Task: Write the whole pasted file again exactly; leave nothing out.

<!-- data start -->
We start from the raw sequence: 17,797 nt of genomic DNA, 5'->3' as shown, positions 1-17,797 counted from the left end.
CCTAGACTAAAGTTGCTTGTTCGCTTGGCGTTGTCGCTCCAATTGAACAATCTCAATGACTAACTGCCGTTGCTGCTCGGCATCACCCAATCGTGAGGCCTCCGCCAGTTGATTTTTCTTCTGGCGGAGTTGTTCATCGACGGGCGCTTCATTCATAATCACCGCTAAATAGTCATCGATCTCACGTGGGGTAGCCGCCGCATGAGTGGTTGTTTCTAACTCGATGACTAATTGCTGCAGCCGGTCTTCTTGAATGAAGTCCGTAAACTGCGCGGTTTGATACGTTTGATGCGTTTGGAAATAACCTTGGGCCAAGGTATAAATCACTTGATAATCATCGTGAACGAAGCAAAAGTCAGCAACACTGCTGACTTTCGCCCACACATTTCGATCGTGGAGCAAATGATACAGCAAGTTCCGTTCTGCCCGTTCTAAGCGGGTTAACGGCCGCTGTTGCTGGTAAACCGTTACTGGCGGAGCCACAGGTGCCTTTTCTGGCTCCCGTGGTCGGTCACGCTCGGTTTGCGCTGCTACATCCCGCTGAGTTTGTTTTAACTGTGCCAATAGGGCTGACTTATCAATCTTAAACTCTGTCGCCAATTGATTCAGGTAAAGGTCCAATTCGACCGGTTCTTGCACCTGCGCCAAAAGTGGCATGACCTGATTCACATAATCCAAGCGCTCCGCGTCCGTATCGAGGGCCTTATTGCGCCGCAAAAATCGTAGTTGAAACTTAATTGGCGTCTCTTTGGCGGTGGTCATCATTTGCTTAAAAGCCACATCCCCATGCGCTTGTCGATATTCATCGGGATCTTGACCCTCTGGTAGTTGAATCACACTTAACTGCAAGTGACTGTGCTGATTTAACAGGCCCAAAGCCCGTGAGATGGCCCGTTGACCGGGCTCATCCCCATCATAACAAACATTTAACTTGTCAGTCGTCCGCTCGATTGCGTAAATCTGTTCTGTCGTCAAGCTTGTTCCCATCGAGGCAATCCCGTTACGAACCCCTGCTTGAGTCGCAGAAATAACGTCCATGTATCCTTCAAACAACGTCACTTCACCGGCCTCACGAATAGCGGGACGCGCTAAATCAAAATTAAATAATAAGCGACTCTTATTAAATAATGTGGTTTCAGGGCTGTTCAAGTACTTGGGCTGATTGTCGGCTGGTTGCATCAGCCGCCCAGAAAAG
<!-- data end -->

We start from the raw sequence: 17,797 nt of genomic DNA, 5'->3' as shown, positions 1-17,797 counted from the left end.
CCTAGACTAAAGTTGCTTGTTCGCTTGGCGTTGTCGCTCCAATTGAACAATCTCAATGACTAACTGCCGTTGCTGCTCGGCATCACCCAATCGTGAGGCCTCCGCCAGTTGATTTTTCTTCTGGCGGAGTTGTTCATCGACGGGCGCTTCATTCATAATCACCGCTAAATAGTCATCGATCTCACGTGGGGTAGCCGCCGCATGAGTGGTTGTTTCTAACTCGATGACTAATTGCTGCAGCCGGTCTTCTTGAATGAAGTCCGTAAACTGCGCGGTTTGATACGTTTGATGCGTTTGGAAATAACCTTGGGCCAAGGTATAAATCACTTGATAATCATCGTGAACGAAGCAAAAGTCAGCAACACTGCTGACTTTCGCCCACACATTTCGATCGTGGAGCAAATGATACAGCAAGTTCCGTTCTGCCCGTTCTAAGCGGGTTAACGGCCGCTGTTGCTGGTAAACCGTTACTGGCGGAGCCACAGGTGCCTTTTCTGGCTCCCGTGGTCGGTCACGCTCGGTTTGCGCTGCTACATCCCGCTGAGTTTGTTTTAACTGTGCCAATAGGGCTGACTTATCAATCTTAAACTCTGTCGCCAATTGATTCAGGTAAAGGTCCAATTCGACCGGTTCTTGCACCTGCGCCAAAAGTGGCATGACCTGATTCACATAATCCAAGCGCTCCGCGTCCGTATCGAGGGCCTTATTGCGCCGCAAAAATCGTAGTTGAAACTTAATTGGCGTCTCTTTGGCGGTGGTCATCATTTGCTTAAAAGCCACATCCCCATGCGCTTGTCGATATTCATCGGGATCTTGACCCTCTGGTAGTTGAATCACACTTAACTGCAAGTGACTGTGCTGATTTAACAGGCCCAAAGCCCGTGAGATGGCCCGTTGACCGGGCTCATCCCCATCATAACAAACATTTAACTTGTCAGTCGTCCGCTCGATTGCGTAAATCTGTTCTGTCGTCAAGCTTGTTCCCATCGAGGCAATCCCGTTACGAACCCCTGCTTGAGTCGCAGAAATAACGTCCATGTATCCTTCAAACAACGTCACTTCACCGGCCTCACGAATAGCGGGACGCGCTAAATCAAAATTAAATAATAAGCGACTCTTATTAAATAATGTGGTTTCAGGGCTGTTCAAGTACTTGGGCTGATTGTCGGCTGGTTGCATCAGCCGCCCAGAAAAG